Tinctures

I’m a huge fan of herbal medicine. I believe that God endowed creation with everything we would need in order to heal sickness, eat healthily, and thrive as His children with all of that joy and gratitude rolling up to him as praise and worship. It’s no secret to those who know me that I feel closest to God when I’m outdoors, digging in the garden, being in relationship with the Lord’s handiwork. That’s part of why I first started growing culinary herbs- I enjoyed literally enjoying the fruit of my labors and reaping a harvest. That of course led me in to researching the plants to learn how to best grow and use them, which led me to medicinal herbs and all of their healing and restorative properties.
I benefit greatly from herbal tinctures since I do not and cannot take NSAID pain relievers because of my allergies and sensitivities. Tinctures are excellent as potent long term supplements as well as short term medicines. They are useful in treatment of both acute as well as chronic conditions, and the side effects are virtually zero.
Today, I have chosen to spotlight basil tinctures. There are numerous varieties of basil. Sweet basil is most commonly used as a culinary herb in many Italian dishes and has a flavor and aroma similar to anise. And while holy basil is the variety that has long been used as a medicinal herb, I think I that other varieties of the plant are often short changed in their healing abilities.
To make a basil tincture, first decide on a menstruum. I generally use a 100-proof vodka unless I’m making it for a child (my son) in which case I use vegetable glycerin. Wash and chop up your plant material (best to work with fresh leaves, but if dried is what you have, it works just fine.) The finer the chop, the more surface area of the plant exposed to the menstruum, which means a stronger higher quality tincture. If using fresh leaves, you can throw them in the blender with your menstruum to really get a good “soak” Place it in a mason jar with a tight fitting lid. Label it with the date made, date ready, and contents. Shake it vigorously, and let it sit for anywhere from 2-6 weeks depending on strength desired, and remember to shake daily. When the due date comes, strain the plant matter out of mixture by pouring through a muslin lined strainer. Squeeze out the remaining liquid from the marc (plant matter) and pour the liquid extract into your desired container. I prefer to use amber glass bottles because they filter out sunlight and preserve the integrity of the tincture. Then store out of direct sunlight. The tincture should keep indefinitely, but it’s best to toss out any older than 2 years and make fresh.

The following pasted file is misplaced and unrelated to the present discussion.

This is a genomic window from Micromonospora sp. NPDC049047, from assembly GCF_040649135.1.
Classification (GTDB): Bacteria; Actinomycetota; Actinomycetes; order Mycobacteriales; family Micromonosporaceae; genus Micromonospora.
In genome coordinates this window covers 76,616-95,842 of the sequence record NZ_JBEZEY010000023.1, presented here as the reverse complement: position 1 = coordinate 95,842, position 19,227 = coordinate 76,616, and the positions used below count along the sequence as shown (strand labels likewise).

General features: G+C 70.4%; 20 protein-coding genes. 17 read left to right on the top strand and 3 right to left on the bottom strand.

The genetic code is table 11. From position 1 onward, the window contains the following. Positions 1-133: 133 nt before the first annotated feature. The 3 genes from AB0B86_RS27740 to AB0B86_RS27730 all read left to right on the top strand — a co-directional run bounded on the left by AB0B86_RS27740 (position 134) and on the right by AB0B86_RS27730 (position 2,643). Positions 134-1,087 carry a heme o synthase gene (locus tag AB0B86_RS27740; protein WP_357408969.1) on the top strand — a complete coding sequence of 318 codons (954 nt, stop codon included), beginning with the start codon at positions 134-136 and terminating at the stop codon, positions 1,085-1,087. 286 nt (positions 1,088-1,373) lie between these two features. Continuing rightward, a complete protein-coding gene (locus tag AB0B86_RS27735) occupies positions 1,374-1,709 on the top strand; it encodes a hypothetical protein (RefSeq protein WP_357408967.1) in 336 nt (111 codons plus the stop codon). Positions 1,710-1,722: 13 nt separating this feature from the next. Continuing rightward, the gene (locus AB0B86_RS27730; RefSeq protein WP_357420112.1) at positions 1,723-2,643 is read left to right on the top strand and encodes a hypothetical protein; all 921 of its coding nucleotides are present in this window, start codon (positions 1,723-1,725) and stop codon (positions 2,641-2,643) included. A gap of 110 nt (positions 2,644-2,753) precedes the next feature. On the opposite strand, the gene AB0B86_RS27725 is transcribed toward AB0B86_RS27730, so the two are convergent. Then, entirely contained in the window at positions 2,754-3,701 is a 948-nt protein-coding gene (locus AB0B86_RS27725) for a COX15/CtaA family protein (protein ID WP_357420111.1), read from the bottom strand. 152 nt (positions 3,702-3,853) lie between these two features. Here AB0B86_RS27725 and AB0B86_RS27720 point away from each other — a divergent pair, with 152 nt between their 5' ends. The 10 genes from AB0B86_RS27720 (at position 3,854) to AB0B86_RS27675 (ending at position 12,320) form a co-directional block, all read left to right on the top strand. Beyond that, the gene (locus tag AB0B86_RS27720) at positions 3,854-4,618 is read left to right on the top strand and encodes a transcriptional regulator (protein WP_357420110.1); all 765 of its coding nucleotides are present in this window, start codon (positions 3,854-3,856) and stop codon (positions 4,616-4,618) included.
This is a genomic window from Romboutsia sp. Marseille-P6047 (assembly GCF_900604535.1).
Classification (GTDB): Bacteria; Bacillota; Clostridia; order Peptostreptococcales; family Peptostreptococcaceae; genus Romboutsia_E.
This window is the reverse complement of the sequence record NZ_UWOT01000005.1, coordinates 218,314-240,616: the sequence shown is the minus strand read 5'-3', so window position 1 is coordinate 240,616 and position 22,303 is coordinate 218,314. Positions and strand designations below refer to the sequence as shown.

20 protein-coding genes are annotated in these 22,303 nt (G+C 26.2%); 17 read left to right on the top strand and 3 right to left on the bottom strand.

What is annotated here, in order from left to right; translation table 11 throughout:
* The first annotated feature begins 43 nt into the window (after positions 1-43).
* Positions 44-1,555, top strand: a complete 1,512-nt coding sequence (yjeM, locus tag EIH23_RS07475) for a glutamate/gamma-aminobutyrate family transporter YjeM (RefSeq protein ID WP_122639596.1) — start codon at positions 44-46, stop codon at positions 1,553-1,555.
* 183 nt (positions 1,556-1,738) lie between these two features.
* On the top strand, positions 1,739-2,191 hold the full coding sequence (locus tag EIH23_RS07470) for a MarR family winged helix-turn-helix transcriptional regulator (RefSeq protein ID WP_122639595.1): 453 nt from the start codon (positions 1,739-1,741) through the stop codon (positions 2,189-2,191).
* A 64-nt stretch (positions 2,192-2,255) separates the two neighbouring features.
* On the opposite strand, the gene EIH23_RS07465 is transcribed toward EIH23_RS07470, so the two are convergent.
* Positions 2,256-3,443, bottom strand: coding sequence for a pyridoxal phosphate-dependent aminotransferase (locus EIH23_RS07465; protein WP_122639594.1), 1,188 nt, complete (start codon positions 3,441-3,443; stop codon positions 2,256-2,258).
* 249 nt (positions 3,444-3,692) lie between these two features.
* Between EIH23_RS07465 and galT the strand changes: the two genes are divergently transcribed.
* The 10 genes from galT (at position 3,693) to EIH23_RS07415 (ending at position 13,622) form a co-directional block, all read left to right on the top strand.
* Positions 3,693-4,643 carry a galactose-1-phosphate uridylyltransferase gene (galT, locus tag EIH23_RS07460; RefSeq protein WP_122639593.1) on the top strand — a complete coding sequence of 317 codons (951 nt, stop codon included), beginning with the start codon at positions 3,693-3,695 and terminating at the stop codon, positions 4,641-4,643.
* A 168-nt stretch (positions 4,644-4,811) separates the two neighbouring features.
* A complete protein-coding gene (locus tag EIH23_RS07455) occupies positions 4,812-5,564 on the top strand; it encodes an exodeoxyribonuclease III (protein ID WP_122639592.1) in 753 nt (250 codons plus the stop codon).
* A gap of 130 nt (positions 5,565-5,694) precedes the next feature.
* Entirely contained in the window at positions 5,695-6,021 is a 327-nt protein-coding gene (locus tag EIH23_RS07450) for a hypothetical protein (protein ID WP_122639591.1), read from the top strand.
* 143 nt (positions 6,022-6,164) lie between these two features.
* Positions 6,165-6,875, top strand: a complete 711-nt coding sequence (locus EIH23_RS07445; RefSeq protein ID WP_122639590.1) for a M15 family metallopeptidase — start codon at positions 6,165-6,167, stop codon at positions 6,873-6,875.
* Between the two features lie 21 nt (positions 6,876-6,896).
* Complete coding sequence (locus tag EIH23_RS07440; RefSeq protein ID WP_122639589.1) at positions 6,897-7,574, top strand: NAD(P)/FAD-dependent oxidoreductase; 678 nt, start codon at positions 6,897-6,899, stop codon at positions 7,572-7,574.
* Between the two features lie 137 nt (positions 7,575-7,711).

Basil tincture is good for digestive regulation, anti-inflammation, anti-stress, nausea, anxiety, depression, and fatigue (particularly that accompanying PMS) The dosage for an adult is 1/4-1/2 tsp. twice daily for 5 days on, then 2 days off. This keeps the body from becoming immune or dependent on its effects.
For a child, there are several ways to determine dosages. My preference is Clark’s Rule which states that you divide the weight in pounds by 150 to give approximate fraction of adult dosage. For example, my son weighs about 20 lbs. So,
20÷150= 0.1333333… So about 1/13th of an adult dosage
You could also calculate the dosage using Cowling’s Rule which has you figure the dosage by taking the child’s age at his or her next birthday divided by 24. So for example, if the child is 2 going on 3, the equation would be:
3÷24= 1/8. so the child would receive one eighth of an adult dosage.
I personally find the weight to be a more accurate measurement which is why I prefer to use Clark’s Rule.
Hope this helps you in your tincturing processes!
🙂

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